Studying, teaching and understanding classical art in Greece and Italy presents many challenges. Just consider the latest economic news out of Athens as one of many adverse effects on international travel. Within the distractions, political, touristy or otherwise, distilling the “source” that is ancient Greece is all that more convoluted.
For five weeks in the summer, I join a team of tight-knit professors – if not staunch classicists than specialists from a related field, like the arts, literature or history – trying to navigate through a flurry of misinformation and engender the most appropriate educational model. The “touristy” distractions are often embraced. With proper guidance, there is much reinforcement to be gained from the knock-off-statuary at Athenian Plaka, the legion-clad mimes of the Colosseum, even from the beach-life and dance clubs at Mykonos. The diverging agendas of other travelers and paddlers along the way are of great use, too. Consider, for instance, all the similarities, in both purpose and form, between Pliny’s account of ancient painters and the latest gift shop catalogue found at any of the sites from Delphi to Naples. Pausanias’s “Guide to Ancient Greece” from the 2nd century CE still serves as a quasi-itinerary for the study of the ancient sites today, and after all, for a very good reason.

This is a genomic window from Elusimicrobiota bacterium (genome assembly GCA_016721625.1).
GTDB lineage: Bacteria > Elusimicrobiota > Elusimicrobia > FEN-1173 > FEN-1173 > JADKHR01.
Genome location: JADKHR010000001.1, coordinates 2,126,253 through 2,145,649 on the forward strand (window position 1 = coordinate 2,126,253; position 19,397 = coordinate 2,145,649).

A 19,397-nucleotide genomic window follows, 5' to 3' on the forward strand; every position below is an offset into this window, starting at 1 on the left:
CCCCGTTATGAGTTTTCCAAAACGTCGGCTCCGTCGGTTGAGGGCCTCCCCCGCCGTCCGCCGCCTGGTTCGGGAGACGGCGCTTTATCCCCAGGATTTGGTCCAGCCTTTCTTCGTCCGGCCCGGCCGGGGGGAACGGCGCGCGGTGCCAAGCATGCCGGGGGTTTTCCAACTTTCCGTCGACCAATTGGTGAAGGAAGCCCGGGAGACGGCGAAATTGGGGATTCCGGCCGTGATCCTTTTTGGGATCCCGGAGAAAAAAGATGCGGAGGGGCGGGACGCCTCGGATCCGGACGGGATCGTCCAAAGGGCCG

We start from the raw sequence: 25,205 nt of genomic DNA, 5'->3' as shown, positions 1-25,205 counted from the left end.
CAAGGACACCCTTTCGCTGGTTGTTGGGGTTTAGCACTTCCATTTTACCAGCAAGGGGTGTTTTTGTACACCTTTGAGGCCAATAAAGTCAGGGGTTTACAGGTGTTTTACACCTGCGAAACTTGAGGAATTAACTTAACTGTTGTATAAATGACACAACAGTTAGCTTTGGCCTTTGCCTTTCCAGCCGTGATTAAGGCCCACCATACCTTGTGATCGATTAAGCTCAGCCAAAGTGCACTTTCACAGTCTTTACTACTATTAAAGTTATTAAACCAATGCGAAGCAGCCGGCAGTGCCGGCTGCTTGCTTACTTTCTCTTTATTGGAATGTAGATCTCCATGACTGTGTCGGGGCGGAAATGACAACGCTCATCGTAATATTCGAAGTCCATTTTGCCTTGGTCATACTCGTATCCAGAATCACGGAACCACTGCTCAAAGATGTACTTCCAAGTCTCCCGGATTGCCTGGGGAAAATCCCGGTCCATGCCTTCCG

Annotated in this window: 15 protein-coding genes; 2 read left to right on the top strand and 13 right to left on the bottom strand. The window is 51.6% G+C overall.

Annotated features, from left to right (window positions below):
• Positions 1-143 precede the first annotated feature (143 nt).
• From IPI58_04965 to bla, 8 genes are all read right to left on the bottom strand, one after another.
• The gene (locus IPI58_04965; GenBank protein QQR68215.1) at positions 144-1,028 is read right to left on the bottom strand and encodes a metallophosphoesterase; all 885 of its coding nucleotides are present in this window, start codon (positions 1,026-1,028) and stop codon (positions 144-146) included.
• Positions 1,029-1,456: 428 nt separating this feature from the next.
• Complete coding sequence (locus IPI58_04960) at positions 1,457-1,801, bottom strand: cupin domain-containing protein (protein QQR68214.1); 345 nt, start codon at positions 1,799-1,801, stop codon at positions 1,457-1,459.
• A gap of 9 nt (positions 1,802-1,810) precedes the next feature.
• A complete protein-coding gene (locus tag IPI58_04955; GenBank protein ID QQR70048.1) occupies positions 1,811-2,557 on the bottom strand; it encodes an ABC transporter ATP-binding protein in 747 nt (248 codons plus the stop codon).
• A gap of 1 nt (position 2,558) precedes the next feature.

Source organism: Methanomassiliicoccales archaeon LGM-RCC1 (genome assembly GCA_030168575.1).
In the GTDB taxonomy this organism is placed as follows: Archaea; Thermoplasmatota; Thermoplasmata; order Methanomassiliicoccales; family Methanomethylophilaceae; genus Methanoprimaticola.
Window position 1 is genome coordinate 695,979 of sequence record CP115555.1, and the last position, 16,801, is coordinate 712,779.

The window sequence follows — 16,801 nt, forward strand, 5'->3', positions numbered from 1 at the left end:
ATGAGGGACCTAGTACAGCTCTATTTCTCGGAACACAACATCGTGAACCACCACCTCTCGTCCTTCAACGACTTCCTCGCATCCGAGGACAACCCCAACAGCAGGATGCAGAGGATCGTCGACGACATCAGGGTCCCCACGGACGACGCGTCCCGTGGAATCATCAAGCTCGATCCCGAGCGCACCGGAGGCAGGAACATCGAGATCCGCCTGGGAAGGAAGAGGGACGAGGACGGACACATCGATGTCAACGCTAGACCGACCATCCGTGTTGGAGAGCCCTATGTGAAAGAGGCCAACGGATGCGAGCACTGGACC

You will also, unavoidably, examine the very issues of experiencing the classical world in its own setting. How is embracing the role of a traveler helping or hurting the experience? What is there (and then) for an art student to gain from the experience of ancient culture? Actually, it is only when you get there, that you begin to "enjoy" its answers.